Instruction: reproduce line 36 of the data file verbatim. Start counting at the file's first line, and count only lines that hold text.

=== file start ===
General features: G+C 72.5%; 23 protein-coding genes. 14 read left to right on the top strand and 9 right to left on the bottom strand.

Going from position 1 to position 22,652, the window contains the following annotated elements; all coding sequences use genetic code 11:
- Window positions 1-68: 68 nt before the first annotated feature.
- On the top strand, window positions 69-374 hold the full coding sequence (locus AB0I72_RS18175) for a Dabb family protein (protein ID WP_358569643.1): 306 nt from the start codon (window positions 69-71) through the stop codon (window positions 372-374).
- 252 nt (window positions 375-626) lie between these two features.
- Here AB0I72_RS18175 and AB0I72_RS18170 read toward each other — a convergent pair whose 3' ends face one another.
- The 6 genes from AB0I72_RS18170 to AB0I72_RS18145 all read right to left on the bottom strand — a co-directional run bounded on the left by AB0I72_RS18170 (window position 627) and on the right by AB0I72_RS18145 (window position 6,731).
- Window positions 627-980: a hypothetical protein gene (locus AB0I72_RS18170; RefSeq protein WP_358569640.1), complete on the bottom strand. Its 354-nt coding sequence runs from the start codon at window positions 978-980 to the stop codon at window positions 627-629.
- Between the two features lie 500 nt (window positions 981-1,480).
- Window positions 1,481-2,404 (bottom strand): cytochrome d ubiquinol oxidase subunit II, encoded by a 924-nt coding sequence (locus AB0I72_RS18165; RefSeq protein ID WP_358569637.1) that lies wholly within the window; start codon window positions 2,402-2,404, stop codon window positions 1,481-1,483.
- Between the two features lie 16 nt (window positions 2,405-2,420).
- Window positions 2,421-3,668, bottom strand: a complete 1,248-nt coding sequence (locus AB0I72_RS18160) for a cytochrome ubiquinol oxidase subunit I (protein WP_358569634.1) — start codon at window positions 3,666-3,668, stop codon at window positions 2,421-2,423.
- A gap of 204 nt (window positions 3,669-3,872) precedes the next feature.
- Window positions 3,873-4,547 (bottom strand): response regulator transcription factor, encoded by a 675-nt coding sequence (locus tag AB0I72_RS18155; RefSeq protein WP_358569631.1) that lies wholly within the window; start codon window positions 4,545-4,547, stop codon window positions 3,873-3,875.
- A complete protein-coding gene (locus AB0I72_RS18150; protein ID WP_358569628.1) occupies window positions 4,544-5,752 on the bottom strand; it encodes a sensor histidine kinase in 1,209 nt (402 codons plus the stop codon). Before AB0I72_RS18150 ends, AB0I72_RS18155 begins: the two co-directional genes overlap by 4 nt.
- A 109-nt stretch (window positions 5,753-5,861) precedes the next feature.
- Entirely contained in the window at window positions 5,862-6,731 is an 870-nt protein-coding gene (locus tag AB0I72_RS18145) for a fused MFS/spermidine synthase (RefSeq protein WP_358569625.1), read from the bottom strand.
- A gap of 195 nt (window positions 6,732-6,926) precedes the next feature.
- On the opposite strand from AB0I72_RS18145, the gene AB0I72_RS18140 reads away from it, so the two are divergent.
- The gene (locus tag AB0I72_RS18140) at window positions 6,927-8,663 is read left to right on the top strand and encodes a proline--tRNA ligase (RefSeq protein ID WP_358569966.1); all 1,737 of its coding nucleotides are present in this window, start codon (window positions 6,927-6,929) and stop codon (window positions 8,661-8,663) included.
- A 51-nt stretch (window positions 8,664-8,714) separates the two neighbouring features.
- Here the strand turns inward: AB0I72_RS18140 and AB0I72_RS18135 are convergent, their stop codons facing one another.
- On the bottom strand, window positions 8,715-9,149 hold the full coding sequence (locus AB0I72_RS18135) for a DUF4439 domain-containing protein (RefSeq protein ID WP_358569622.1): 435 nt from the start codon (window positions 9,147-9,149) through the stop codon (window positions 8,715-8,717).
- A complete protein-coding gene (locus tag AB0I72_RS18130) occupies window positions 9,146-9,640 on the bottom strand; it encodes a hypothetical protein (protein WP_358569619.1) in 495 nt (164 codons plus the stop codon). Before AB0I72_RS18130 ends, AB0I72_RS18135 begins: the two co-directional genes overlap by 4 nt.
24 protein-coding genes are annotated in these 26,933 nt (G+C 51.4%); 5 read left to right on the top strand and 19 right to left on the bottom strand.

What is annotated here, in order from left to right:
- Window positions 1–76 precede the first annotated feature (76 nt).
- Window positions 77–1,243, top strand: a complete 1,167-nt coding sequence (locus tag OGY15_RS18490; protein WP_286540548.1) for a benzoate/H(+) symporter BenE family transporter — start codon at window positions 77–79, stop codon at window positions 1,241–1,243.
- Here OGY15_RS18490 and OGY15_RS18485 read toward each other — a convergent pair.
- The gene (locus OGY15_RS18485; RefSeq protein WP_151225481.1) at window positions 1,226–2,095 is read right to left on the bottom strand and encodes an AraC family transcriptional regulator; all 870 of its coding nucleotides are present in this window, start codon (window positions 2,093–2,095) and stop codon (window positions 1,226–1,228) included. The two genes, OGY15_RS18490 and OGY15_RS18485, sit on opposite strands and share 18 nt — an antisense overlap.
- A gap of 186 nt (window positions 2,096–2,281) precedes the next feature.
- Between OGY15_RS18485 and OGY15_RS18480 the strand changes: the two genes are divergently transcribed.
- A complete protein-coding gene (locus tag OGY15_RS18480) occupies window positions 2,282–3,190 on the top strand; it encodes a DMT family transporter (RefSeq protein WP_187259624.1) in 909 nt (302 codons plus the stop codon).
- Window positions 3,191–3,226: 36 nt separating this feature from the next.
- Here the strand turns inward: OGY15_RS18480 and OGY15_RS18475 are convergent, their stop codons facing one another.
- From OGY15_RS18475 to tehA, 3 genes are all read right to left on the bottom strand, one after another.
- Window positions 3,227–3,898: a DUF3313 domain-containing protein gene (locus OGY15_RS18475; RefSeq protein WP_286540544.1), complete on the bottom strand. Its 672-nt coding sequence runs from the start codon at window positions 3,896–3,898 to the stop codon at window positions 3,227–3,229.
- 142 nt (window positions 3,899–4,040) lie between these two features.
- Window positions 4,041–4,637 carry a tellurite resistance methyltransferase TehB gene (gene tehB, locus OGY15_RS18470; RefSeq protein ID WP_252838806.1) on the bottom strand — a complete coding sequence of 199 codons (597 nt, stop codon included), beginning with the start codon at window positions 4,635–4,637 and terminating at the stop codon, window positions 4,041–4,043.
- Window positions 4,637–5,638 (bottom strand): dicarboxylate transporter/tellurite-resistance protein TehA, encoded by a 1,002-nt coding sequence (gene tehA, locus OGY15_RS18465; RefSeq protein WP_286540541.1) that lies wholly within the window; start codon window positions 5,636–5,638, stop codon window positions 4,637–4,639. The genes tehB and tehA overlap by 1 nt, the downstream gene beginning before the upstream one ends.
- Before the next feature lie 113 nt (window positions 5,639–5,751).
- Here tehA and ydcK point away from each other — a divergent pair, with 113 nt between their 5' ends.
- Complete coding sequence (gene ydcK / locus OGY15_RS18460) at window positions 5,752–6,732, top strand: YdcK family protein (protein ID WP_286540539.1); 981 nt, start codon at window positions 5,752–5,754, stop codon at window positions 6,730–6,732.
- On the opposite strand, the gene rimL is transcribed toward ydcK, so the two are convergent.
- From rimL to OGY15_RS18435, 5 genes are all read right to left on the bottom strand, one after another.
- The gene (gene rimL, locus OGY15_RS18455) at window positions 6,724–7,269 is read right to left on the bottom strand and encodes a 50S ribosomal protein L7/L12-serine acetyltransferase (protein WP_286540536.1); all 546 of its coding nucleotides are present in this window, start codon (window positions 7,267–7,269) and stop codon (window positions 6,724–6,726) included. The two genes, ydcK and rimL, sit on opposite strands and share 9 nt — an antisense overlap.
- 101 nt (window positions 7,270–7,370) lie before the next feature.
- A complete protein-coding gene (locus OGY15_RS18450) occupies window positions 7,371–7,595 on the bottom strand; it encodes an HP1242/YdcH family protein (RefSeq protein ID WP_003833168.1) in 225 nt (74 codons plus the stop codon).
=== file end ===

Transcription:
- From OGY15_RS18475 to tehA, 3 genes are all read right to left on the bottom strand, one after another.